Now you asked me to explain all this, I want to go buy a playstation 2 again and sit in front of the screen for hours and play the game again :p too bad I have a bunch of clients to service or I actually could have some fun.

          • 🙂 sounds like me. I didn’t have a computer till I was 13 14 ish lol now look at us :p keep up the hard work thx for clarifying. Time to feed my mind Breedables Turtles out now !!!

          • Tho when I was 14 Nintendo 64 just came out and you were a no body unless you had one 🙂 James Bond 007 goldeneye for the win oh and don’t forget about legend of Zelda Oceania of time 🙂

          • Ghaelen D’Lareh

            I’m coming a little late to the party, here, but I am confused. Echo, was your region connected to OSgrid or to the ZetaWorlds grid?

    • AviWorlds

      You cant ever send customers to your #1 competitor.
      I would get a base in canada or really make sure u cannot host a money module in the usa. Since there are a few things u can do to legalise this. But I would create a safe haven for these types of customers and keep them all. A competitor is your business’ s mortal enemy. Thats how i see this Tim. Keep all give nothing to your competitor

      • Hi Alex, I’m Canadian and would still need to follow Canadian law to accept money for virtual goods as Roddie had to do for the Great Canadian Grid. So regardless if Tim moves Zetamex to Canada or not, it is still a big legal mess for us to have our own money module. However there is DTL/NSL and ZetamexWeb, a Opensim website CMS i been developing, does support the latest version of DTL/NSL making it super easy to transfer money between avatars and i will write in soon the ability to support a money avatar and for a grid admin to give that avatar money.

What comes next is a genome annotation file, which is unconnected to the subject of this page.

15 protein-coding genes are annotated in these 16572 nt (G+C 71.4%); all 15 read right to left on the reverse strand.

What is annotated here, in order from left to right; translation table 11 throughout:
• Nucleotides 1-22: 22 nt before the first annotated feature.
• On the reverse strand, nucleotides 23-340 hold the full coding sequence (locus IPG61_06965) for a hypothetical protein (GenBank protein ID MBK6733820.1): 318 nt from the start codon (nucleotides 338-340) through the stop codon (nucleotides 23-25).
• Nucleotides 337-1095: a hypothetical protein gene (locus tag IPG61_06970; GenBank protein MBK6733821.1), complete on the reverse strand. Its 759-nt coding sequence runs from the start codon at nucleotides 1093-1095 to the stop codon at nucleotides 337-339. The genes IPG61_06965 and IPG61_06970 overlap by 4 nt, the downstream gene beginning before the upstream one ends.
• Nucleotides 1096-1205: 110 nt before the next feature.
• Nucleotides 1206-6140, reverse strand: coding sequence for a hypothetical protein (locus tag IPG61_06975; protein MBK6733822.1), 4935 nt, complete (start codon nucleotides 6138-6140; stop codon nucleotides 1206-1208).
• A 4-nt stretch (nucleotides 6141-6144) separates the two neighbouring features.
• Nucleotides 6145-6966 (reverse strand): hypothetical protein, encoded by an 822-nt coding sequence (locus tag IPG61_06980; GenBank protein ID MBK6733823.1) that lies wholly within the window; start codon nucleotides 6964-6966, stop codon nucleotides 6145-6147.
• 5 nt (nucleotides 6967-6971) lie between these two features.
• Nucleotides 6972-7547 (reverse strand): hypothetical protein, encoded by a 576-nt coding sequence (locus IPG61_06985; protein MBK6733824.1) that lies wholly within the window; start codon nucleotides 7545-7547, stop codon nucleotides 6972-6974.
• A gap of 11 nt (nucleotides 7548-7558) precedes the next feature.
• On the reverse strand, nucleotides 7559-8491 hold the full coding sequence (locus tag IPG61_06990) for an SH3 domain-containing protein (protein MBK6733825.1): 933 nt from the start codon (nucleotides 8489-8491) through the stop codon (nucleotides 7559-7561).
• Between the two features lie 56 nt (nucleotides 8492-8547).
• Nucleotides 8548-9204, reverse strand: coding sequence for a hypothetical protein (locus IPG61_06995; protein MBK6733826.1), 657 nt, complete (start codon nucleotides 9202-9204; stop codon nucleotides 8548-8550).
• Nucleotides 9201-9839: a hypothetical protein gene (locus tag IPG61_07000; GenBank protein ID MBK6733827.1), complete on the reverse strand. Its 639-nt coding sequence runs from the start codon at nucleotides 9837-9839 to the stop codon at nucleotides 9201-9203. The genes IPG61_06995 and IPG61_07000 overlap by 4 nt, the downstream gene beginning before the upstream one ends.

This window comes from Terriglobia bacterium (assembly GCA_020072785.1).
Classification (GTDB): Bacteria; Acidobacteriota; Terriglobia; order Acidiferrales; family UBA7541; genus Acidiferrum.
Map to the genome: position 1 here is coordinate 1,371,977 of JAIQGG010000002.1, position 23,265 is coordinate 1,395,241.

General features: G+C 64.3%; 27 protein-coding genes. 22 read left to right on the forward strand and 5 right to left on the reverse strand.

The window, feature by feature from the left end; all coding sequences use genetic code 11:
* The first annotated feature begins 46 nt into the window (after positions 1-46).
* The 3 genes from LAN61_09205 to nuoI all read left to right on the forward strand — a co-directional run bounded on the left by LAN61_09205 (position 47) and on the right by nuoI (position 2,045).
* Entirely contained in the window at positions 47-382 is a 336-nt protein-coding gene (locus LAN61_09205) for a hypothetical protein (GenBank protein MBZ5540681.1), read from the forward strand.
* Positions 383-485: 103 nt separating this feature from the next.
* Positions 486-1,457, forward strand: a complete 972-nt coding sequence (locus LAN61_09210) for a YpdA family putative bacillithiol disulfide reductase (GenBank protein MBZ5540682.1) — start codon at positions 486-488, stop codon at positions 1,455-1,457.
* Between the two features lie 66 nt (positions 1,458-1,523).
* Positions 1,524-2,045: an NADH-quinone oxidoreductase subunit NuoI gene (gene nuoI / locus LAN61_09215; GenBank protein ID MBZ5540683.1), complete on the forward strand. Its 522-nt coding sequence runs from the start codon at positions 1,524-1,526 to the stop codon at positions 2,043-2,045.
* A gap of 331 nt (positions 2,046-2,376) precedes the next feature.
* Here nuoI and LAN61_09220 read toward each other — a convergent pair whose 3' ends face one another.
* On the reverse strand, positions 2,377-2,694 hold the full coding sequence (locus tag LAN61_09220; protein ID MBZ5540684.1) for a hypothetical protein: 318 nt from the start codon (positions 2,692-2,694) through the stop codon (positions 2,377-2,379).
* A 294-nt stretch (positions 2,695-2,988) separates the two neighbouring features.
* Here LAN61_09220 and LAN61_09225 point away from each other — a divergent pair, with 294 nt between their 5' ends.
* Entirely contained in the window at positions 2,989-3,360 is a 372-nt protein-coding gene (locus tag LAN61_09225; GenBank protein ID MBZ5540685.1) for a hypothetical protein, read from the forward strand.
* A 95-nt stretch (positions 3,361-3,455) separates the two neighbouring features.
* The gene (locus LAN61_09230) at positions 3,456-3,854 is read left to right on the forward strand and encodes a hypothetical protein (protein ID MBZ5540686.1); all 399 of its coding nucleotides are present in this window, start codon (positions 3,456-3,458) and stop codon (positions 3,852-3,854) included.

• AviWorlds

          As far as I know the money offered in a virtual world is to be called TOKENS. THIS is a non exchageble item. But a TOKEN is something that can be classified as PROPERTY and it can be refunded. So being that said if u bought something u are entitled to return it and that can be classified as a refund. USA Recently made changes into law that makes a TOKEN property and not money. It is an object to be more clear.
          So it can be refunded or given back as a return transaction to the grid. Its like POINTS. The player can buy more points or win it inworld. These points or tokens are used inworld to help a player advance his or her gaming in that particular game. Its done in all the games.